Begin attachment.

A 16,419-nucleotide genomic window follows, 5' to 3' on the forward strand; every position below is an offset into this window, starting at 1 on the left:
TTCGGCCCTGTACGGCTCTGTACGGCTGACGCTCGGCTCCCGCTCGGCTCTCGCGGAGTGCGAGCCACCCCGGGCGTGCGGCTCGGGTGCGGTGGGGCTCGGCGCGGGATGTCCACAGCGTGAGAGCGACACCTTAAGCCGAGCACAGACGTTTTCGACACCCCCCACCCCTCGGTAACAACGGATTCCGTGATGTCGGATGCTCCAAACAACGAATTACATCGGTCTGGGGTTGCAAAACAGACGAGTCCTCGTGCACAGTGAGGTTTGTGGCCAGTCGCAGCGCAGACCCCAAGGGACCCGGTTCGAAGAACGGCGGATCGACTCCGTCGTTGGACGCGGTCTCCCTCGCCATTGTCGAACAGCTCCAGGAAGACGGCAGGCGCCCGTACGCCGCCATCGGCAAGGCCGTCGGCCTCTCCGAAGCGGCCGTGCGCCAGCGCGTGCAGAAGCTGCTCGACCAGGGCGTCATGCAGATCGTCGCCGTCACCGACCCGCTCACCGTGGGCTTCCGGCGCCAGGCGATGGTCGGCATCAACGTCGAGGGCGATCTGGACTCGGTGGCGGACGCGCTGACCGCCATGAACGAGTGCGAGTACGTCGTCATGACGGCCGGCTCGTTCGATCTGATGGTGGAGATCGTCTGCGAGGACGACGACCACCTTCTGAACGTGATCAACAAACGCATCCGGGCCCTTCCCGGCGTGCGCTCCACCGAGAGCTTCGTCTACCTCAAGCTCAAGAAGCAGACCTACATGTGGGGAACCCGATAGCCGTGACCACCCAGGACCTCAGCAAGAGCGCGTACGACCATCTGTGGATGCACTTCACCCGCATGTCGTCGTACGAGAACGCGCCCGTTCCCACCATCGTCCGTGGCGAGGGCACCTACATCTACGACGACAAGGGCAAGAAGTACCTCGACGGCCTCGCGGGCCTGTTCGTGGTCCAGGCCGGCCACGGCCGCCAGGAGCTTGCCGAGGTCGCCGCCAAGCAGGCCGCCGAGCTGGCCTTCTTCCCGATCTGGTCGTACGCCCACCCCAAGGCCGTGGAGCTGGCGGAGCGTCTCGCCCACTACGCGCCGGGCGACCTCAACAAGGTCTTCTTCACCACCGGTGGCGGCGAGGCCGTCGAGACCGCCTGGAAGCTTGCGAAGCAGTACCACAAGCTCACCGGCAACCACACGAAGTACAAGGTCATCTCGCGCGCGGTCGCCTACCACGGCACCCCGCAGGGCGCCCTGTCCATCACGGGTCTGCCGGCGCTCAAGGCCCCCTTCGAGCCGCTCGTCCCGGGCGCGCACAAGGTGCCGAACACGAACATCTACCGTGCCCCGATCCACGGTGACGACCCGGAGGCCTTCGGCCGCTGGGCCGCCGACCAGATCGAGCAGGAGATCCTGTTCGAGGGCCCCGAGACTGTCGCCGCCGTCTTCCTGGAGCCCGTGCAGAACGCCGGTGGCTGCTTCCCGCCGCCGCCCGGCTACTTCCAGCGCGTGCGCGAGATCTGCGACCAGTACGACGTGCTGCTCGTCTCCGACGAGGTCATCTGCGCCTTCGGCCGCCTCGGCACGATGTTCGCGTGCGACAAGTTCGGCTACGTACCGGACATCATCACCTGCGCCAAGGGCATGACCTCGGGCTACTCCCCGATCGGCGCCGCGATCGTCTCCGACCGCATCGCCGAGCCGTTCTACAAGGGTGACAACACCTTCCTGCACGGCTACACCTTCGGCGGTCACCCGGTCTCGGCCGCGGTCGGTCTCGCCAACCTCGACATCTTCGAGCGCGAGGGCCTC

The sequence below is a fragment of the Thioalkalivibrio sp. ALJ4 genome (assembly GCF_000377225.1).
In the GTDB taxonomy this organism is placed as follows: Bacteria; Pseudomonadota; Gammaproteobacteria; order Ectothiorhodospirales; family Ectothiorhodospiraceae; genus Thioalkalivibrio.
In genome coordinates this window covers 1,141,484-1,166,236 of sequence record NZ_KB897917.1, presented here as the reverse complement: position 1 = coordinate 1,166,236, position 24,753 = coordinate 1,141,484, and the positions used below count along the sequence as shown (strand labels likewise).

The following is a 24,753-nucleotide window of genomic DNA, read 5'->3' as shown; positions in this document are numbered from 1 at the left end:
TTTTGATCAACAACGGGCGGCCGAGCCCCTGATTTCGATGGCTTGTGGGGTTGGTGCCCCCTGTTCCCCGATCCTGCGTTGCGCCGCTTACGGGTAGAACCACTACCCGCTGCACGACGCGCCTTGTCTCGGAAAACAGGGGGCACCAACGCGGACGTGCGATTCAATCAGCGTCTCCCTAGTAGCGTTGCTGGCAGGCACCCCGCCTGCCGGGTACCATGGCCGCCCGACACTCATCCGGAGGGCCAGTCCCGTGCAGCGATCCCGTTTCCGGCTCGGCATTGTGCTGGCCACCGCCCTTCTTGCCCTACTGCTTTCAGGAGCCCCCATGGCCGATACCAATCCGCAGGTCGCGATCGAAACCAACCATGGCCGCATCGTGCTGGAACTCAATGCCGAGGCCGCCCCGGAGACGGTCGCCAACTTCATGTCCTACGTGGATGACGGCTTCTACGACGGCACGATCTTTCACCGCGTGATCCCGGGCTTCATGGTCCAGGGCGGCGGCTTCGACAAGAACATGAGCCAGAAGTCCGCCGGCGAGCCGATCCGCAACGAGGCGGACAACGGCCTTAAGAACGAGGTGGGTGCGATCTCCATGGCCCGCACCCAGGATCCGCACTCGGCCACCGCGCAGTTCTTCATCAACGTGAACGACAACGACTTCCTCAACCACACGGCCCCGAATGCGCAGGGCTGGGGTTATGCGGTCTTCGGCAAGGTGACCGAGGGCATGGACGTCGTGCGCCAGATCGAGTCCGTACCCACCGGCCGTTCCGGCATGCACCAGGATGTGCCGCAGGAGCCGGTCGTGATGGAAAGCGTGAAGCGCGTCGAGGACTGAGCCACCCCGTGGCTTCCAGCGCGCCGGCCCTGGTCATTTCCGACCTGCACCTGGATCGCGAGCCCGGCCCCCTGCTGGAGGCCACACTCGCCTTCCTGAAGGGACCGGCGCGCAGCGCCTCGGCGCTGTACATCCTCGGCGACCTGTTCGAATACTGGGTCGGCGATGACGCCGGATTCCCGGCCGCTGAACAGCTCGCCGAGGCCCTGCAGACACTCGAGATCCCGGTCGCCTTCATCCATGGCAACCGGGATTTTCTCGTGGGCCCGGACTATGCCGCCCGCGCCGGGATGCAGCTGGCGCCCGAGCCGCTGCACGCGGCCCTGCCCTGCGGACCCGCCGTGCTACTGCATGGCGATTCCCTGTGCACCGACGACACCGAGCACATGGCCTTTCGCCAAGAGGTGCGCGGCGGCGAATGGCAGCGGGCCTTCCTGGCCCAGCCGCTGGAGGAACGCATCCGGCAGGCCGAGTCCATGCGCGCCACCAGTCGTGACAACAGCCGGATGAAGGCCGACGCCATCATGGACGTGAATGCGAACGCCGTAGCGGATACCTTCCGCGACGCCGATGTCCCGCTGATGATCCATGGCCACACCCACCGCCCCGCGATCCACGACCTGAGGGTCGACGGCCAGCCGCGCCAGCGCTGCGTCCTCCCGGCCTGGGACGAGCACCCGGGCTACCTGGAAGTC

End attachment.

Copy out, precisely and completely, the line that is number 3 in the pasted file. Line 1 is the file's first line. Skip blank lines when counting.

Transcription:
The sequence below is a fragment of the Thioalkalivibrio sp. ALJ4 genome (assembly GCF_000377225.1).